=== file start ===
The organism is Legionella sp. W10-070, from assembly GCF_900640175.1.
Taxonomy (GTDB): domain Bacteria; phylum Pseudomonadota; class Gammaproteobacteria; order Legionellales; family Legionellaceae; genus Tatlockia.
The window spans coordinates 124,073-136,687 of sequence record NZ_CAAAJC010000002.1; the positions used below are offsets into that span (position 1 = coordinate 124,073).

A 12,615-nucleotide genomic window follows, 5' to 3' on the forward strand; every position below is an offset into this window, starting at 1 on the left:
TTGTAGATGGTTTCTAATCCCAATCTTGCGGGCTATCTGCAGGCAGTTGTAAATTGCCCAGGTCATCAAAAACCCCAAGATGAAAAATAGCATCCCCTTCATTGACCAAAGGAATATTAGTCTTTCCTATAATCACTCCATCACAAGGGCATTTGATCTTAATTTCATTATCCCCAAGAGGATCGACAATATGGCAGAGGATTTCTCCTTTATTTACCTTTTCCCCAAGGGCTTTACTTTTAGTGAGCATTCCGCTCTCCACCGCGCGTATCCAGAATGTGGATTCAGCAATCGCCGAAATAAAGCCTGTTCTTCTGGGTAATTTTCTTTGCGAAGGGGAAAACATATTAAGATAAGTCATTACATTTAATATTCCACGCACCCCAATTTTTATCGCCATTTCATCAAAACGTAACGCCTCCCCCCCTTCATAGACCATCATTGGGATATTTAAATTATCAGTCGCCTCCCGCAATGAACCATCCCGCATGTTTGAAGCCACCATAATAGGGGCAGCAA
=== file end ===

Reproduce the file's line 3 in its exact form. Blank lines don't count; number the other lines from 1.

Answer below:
The window spans coordinates 124,073-136,687 of sequence record NZ_CAAAJC010000002.1; the positions used below are offsets into that span (position 1 = coordinate 124,073).